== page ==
Speedy

For whatever reason, I've never been able to connect to the films of Harold Lloyd quite as strongly as I've been able to connect to the films of Charlie Chaplin and Buster Keaton. In an essay penned for the new Criterion Collection edition of Speedy (Lloyd's final silent film), film historian Phillip Lopate puts his finger on it: “Chaplin flirted perennially with pathos, Keaton with melancholy, while Lloyd went his merry way, positive thinking and triumphant.” That's exactly it: Harold Lloyd's characters never seem to struggle with anything resembling genuine pain or sorrow. Sure, they have minor setbacks and frustrations and disappointments, but these are always mere bumps in the road on the path to a happy ending. You don't get as invested in seeing him attain a happy ending because there's never really any doubt (on his part or ours) that he'll earn it.

Still, there's no denying that Lloyd was a considerable talent with his own set of unique strengths, and Speedy is an awfully fine showcase for the iconic silent comedian's gifts. The title refers to the main character's name, but it might as well be referring to the film's pace: this is a flick filled to the brim with manic chase scenes, as one sequence after another finds Lloyd frantically working his way through the bustling streets of pre-depression New York City for one urgent reason or another. Sometimes he's driving a car, sometimes he's driving a horse-drawn carriage, sometimes he's driving a car-drawn carriage (just wait) and sometimes he's running, but he's always in a hurry to get somewhere. Lloyd movies usually have a fairly manic quality, but this one is amusingly relentless even by his standards.

The story begins with Pop Dillon (Bert Woodruff), a good-natured old fellow who runs the last horse-drawn trolley in New York City. The railroad company is planning to organize a merger of all the city's streetcar services, but they can't do so unless Pop agrees to sell. However, Pop isn't eager to give up his profession, and continually demands a steep price. Angered by Pop's stubborn negotiating techniques, the railroad decides they're going to try to force him out of business. It seems that Pop's contract with the city says that the trolley is only allowed to stay in business if it runs at least once every 24 hours. So, the railroad employs some hired goons to steal the trolley, hide it somewhere and render Pop's business license null and void. Thankfully, good-hearted young Speedy (Lloyd) – who just so happens to be in a serious romantic relationship with Pop's granddaughter Jane (Ann Christy) – gets wind of this sinister plot, and begins working on a plan to stop the railroad from stealing the trolley.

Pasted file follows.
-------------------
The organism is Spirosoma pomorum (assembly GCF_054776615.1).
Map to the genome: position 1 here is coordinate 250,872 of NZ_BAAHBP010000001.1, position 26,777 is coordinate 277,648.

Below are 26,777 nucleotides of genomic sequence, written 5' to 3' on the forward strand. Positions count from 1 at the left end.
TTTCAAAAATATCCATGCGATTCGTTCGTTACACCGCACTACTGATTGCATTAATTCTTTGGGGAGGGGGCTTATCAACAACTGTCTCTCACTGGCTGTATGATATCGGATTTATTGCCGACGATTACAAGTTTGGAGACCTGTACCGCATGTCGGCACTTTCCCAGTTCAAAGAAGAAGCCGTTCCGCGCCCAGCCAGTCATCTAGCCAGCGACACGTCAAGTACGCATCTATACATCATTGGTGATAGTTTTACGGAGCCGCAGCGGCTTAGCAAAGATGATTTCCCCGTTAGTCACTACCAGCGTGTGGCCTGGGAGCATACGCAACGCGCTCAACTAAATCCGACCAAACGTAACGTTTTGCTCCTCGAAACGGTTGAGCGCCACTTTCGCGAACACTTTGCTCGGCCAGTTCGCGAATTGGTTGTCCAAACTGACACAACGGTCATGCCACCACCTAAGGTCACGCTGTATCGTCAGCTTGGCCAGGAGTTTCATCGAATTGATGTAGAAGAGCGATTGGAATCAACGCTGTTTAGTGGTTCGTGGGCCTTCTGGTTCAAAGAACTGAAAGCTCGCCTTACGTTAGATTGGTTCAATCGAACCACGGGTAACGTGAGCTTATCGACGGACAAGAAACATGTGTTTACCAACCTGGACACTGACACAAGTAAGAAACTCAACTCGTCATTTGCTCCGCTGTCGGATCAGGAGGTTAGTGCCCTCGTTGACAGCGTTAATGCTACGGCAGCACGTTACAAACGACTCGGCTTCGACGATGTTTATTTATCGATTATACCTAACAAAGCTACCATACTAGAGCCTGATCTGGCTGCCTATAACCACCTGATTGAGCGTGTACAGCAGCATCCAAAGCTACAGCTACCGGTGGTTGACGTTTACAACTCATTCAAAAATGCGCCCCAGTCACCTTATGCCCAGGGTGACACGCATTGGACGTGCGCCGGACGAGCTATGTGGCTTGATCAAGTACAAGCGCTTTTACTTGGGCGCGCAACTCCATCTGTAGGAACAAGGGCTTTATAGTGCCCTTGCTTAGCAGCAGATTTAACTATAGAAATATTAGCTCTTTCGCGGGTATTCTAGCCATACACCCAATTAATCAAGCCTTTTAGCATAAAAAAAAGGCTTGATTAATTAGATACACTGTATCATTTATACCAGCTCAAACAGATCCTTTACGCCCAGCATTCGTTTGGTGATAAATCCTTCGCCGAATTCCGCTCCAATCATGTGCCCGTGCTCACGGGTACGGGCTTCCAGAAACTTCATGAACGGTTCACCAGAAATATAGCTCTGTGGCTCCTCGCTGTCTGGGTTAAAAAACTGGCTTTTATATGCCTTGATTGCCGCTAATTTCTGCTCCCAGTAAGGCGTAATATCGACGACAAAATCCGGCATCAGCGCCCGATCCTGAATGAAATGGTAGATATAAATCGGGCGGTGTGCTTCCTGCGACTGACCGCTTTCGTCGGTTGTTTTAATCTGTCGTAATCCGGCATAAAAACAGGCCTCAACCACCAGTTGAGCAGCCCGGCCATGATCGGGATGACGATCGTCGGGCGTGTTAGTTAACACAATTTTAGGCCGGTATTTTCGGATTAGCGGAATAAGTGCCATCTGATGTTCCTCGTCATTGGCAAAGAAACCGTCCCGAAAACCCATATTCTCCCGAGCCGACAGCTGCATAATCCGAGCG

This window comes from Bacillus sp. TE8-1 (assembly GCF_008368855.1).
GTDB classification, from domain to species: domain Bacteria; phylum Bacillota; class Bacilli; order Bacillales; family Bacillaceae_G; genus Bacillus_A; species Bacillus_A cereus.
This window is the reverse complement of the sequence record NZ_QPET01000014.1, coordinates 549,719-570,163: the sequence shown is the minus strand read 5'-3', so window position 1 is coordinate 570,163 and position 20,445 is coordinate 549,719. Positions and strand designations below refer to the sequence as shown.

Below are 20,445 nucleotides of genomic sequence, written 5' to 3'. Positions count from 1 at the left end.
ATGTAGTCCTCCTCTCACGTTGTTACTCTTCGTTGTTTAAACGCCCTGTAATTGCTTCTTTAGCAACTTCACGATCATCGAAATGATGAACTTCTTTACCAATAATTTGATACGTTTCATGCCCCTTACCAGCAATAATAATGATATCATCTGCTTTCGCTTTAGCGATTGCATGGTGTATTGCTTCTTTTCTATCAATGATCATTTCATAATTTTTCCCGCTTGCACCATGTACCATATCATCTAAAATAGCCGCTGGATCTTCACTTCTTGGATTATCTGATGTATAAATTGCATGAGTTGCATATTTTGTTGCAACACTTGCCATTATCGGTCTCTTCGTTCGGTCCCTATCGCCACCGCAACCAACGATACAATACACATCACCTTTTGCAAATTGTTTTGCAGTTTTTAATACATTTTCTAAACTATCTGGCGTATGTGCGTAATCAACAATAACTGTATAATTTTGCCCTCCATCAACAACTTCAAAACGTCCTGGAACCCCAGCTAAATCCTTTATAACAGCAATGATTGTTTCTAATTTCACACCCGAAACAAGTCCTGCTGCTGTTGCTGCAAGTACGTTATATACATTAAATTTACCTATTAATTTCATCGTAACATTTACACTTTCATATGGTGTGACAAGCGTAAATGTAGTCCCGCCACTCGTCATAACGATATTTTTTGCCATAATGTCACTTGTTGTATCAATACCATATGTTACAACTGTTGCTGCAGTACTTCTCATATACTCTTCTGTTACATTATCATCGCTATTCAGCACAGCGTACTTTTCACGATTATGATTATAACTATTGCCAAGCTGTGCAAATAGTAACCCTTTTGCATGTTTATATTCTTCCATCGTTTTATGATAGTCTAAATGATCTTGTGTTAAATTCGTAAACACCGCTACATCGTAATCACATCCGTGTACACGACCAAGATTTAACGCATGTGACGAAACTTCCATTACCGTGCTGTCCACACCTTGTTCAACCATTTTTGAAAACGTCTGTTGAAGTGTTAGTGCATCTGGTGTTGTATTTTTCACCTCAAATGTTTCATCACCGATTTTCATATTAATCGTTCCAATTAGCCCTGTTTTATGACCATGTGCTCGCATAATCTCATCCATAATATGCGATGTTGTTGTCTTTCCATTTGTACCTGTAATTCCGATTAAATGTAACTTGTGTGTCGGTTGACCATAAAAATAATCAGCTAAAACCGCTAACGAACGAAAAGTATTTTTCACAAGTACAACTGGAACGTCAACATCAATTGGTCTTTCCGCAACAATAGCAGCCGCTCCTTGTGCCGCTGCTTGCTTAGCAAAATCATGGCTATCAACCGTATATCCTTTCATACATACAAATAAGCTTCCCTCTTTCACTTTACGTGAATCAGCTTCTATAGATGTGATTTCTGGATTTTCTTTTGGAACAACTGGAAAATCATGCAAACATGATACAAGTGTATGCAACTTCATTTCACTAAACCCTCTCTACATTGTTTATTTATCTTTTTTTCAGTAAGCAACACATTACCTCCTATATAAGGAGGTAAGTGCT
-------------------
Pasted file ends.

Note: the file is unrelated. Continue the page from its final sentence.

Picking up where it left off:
That's more or less the narrative spine of Speedy, but there are a lot of detours along the way, including a look at Speedy's ill-fated job as a soda jerk, a delightfully silly trip to Coney Island in which Speedy struggles to keep his new suit clean and an entertaining encounter with Babe Ruth (playing himself and mugging for the camera with amusing enthusiasm) during Speedy's brief stint as a cab driver. The film's gag-a-minute pace never lets up, as Lloyd and director Ted Wilde go for every silly joke they can get their hands on. At first it all seems a little haphazardly constructed (here's a bit involving a hungry dog, here's a bit involving a cranky cop, here's a bit involving some detectives), but towards the end, the film begins to pull a surprisingly vast number of its assorted comic threads together in a grand finale of mayhem (which kicks off with an enjoyably ridiculous street fight involving dozens of elderly Civil War veterans).

The film is now accompanied by a fine original score from composer Carl Davis, whose consistently tuneful, upbeat music (using a variation on “Take Me Out to the Ballgame” as its main theme – a nod to Speedy's love of baseball) suits the film's chipper tone. It's always a treat to hear Davis' musical voice applied to a silent classic – no other living film composer has such strong instincts when it comes to drawing out the exact feeling a silent film is aiming for.

Lloyd continued working in Hollywood for a couple of decades after the silent era ended. Unlike a lot of silent stars, he actually managed to find some success in the sound era (particularly in the late '20s and early '30s). Even so, as the Great Depression wore on, Lloyd's cheerful, optimistic persona began to fall out of fashion. He was a little-known figure for large portions of the 20th century, being happily “rediscovered” every couple of decades when his films were finally shown again. Thankfully, it seems that he has finally carved out a place for himself in the realm of cinephilia – if not as an equal to Chaplin or Keaton, than as an honorable bronze medalist. Speedy finds Lloyd departing the silent era at the top of his form; risking his neck in a host of outlandish stunts and maintaining that unflappable can-do spirit from start to finish.


Speedy

Rating: ★★½ (out of four)
MPAA Rating: Not Rated
Running Time: 86 minutes
Release Year: 1928